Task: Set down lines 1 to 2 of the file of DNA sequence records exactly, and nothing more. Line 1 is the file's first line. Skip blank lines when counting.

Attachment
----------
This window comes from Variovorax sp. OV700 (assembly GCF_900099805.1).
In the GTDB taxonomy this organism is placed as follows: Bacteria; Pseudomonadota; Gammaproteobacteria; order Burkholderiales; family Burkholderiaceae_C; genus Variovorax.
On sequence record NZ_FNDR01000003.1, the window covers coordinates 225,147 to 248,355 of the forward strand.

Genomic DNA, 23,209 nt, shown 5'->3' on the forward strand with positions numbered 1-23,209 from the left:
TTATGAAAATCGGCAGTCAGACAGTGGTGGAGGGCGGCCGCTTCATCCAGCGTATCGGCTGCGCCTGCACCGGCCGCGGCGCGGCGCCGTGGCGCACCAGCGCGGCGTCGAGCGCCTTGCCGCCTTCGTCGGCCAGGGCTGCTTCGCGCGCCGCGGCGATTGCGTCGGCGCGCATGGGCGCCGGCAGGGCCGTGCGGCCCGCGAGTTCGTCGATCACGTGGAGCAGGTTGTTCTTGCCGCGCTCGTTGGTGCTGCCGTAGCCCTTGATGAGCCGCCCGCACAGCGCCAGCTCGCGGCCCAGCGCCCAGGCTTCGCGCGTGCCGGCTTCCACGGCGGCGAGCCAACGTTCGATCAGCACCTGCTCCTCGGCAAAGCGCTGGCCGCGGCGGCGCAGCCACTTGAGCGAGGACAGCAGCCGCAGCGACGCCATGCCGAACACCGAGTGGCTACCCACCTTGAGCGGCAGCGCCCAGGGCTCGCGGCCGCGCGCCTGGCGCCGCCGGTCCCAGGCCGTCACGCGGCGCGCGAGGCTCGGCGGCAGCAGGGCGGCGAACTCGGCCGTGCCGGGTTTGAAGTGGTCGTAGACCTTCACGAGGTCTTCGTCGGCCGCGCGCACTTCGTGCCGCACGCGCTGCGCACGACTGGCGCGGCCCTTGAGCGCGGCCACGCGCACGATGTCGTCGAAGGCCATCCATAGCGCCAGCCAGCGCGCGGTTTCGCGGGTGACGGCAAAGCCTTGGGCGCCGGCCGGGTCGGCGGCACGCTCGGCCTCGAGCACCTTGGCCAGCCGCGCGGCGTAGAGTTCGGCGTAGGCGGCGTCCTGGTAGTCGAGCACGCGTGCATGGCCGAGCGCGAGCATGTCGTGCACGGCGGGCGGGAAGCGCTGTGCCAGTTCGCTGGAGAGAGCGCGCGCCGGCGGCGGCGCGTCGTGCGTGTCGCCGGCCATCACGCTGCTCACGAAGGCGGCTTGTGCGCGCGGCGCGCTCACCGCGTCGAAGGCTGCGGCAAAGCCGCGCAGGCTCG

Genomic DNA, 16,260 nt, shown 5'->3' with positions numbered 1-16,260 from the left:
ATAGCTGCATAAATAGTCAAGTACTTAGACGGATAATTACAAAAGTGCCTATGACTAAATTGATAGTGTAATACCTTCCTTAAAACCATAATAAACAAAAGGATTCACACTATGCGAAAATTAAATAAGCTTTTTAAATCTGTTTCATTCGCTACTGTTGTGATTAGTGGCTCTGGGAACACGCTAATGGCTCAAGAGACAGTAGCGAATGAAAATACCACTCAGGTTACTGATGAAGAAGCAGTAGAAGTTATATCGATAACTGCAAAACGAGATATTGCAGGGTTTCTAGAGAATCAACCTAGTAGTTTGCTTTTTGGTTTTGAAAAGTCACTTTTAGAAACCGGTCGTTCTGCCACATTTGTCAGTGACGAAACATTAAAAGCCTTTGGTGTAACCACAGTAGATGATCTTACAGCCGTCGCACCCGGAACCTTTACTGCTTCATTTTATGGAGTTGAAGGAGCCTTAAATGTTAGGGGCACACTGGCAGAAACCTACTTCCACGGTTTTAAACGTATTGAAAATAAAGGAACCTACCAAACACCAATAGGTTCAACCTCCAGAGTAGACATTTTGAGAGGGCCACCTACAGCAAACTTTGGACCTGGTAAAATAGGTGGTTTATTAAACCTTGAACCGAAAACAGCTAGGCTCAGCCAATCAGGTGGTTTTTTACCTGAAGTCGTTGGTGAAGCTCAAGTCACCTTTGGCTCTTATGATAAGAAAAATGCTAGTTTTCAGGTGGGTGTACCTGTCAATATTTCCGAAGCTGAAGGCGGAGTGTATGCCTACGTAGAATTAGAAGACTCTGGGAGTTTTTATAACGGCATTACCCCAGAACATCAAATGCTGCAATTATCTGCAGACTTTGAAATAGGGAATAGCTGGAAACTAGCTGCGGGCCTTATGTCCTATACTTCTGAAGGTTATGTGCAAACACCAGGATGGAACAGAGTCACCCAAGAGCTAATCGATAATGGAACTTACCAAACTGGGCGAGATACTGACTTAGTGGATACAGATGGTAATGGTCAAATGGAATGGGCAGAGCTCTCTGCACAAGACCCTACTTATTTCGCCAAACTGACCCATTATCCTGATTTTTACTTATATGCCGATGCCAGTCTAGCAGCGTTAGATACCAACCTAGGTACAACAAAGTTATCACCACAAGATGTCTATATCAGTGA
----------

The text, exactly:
This window comes from Variovorax sp. OV700 (assembly GCF_900099805.1).
In the GTDB taxonomy this organism is placed as follows: Bacteria; Pseudomonadota; Gammaproteobacteria; order Burkholderiales; family Burkholderiaceae_C; genus Variovorax.